Developing New Thoughts
Because we have specific thought patterns that we may think are fixed, this is what will lead to a more negative mindset. Issues like a self-fulfilling prophecy, negative opinions of oneself will begin to cloud our judgment. A growth mindset is not just about training yourself in terms of new thought processes; it’s about undertaking the right practices that will help you on the road to recovery. This could very well be about getting rid of certain pressures in life. It could be through social situations, or friends that are a bad influence on you. Once we start to liberate ourselves of our old thought patterns, we can begin new thoughts, and grow to become a completely different person.
Making It Work Together
Naturally, all of these things are fantastic in theory, but can be difficult in practice. The most important piece of information that we can all learn in life is that it takes as long as it takes. When we are learning a new skill, or overcoming a dependency on something, we’ve got to break free of the antiquated notion that we are “limited.” That there’s only so much we can accomplish. Time and time again, it’s been shown that the mind and body are more than able to overcome obstacles, either by highlighting the effect that neuroplasticity has on our brains, or the fact that our body is a machine, and was built for physically demanding situations. When it comes to making all of this work together, it is mind and body, but also spirit. Whether you are religious or not is beside the point; once we equip ourselves with the tools, it’s about making it all work together according to what we want.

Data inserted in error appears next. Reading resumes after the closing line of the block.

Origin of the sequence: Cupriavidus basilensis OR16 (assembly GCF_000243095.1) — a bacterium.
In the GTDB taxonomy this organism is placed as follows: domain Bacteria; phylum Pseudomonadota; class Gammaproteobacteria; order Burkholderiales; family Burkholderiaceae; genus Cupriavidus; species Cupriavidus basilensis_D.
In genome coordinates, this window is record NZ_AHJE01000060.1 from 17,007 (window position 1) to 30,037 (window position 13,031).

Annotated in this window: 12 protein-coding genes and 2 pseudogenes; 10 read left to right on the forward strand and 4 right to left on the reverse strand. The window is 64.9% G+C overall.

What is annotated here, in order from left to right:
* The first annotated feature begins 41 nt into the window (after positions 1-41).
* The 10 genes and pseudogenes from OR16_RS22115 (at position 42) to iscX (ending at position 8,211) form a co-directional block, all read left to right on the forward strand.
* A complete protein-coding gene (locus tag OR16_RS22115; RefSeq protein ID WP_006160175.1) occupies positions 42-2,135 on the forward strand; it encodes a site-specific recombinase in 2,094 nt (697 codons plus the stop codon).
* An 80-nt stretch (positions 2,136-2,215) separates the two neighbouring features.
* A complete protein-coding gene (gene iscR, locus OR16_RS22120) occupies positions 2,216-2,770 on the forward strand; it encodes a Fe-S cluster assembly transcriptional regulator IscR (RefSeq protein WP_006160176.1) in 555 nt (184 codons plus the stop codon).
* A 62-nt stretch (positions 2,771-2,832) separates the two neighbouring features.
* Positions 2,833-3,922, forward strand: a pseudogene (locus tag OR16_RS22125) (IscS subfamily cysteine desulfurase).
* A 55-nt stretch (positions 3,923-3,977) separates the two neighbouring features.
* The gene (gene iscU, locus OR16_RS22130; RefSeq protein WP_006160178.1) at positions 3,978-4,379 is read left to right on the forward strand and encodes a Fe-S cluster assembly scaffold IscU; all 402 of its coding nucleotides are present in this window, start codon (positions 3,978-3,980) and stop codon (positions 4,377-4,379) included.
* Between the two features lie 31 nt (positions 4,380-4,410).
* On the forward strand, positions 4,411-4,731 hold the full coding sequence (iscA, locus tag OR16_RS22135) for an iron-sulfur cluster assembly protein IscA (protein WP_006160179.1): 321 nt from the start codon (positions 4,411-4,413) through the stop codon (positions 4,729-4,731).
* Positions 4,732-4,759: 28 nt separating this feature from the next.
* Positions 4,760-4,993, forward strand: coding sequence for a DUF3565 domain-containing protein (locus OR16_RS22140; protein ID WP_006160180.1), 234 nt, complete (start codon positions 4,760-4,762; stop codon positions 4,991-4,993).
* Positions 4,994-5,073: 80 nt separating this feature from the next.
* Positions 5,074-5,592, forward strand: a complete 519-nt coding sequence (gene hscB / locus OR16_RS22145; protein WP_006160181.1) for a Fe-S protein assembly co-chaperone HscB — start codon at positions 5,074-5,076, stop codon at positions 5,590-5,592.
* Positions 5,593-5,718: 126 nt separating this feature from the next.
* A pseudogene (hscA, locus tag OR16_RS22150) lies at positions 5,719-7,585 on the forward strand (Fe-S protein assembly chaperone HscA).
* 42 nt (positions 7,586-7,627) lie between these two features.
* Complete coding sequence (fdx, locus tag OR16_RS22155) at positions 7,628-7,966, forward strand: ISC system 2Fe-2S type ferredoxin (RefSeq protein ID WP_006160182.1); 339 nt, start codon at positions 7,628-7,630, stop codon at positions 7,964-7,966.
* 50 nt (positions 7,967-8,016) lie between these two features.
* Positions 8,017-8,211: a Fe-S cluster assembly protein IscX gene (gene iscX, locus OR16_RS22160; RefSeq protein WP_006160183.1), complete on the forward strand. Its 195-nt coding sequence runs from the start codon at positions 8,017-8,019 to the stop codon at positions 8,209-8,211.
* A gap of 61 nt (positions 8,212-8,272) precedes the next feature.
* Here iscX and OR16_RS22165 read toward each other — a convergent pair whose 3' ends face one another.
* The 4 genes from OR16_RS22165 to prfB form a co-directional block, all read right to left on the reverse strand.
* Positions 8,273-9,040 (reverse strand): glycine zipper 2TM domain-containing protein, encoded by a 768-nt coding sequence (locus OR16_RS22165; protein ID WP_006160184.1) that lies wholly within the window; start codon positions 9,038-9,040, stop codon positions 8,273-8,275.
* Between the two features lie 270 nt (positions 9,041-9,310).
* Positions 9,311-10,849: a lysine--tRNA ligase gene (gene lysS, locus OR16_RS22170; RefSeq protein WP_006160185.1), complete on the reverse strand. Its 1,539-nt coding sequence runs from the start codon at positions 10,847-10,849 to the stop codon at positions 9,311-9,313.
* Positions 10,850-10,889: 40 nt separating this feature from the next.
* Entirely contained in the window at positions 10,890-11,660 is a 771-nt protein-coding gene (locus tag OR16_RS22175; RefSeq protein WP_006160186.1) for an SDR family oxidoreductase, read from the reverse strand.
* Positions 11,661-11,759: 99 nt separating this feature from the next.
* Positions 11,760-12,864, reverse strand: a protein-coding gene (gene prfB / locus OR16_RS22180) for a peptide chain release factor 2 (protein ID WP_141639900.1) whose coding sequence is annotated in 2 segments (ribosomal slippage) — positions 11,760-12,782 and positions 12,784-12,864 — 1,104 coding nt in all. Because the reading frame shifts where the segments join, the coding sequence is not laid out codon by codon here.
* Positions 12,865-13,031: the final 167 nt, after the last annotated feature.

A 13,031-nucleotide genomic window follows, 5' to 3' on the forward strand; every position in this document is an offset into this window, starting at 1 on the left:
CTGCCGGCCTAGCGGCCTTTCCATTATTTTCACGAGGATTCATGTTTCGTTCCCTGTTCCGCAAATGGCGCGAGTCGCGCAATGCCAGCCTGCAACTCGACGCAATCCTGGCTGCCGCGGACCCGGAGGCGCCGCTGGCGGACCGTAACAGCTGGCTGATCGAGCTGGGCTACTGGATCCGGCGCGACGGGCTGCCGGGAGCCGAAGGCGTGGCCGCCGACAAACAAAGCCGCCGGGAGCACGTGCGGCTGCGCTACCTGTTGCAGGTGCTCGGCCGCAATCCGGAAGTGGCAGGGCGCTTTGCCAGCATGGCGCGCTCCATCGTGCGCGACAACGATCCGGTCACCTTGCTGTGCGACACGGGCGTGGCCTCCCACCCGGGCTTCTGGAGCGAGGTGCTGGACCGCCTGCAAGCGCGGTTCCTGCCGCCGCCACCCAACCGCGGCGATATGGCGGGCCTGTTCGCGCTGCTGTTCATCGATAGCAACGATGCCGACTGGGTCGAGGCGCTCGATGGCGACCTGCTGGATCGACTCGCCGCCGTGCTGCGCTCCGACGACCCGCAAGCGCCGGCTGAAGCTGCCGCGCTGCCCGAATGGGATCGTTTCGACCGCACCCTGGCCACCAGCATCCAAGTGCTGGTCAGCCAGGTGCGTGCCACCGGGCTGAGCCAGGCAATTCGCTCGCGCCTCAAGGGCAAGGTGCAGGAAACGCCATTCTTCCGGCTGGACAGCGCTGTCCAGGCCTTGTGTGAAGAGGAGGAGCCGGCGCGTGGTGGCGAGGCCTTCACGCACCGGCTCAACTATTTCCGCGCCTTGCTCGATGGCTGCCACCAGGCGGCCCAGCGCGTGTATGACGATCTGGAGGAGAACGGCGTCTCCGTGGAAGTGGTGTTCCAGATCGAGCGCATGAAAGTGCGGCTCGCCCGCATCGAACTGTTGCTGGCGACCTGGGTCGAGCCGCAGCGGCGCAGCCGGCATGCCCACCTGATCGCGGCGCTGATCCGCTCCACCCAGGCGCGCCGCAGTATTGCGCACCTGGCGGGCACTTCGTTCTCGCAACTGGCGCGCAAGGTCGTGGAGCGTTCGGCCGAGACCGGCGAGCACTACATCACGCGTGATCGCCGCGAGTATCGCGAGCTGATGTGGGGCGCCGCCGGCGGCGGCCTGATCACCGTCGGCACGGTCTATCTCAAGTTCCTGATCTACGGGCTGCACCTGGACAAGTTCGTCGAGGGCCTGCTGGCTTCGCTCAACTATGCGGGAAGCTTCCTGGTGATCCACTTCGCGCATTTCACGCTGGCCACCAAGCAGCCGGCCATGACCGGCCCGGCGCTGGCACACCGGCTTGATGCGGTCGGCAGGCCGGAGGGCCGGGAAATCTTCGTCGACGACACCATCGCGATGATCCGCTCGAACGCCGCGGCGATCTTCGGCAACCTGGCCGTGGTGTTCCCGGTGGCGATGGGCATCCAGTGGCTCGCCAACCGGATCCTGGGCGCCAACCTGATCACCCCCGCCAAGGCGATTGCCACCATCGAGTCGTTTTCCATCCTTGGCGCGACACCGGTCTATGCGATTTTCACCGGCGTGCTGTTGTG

Like they say in rehab facilities, “we provide the tools, but it’s down to you to make sense of them.” Nobody can hold our hand through a unique problem like addiction, because we are suffering from it in our own heads. We can ask for help and guidance, and we can be given the tools, but it’s down to us to make it all work. Learning as much information as possible about overcoming something, disregarding the irrelevant tools, and making the most of the relevant ones can be a lengthy practice; but it’s all about ensuring that you are going in the right direction.
Is It Mind Over Matter?
It’s such an antiquated expression, but it is mind over matter when we have the tools at our disposal. Getting “over” an addiction isn’t about taking a magic pill. Addiction is something that can stay with us long after the physical symptoms have gone. This means that we have to develop a sense of inner strength, but also equip ourselves with all the necessary information and tactics. In this respect, it is mind over matter.
•Have you struggled with an addiction? How were you able to overcome it?
•If you’re still struggling with addiction, what are some tools that would help you be successful in breaking that addiction?
This post was a collaboration.
Thank you for reading!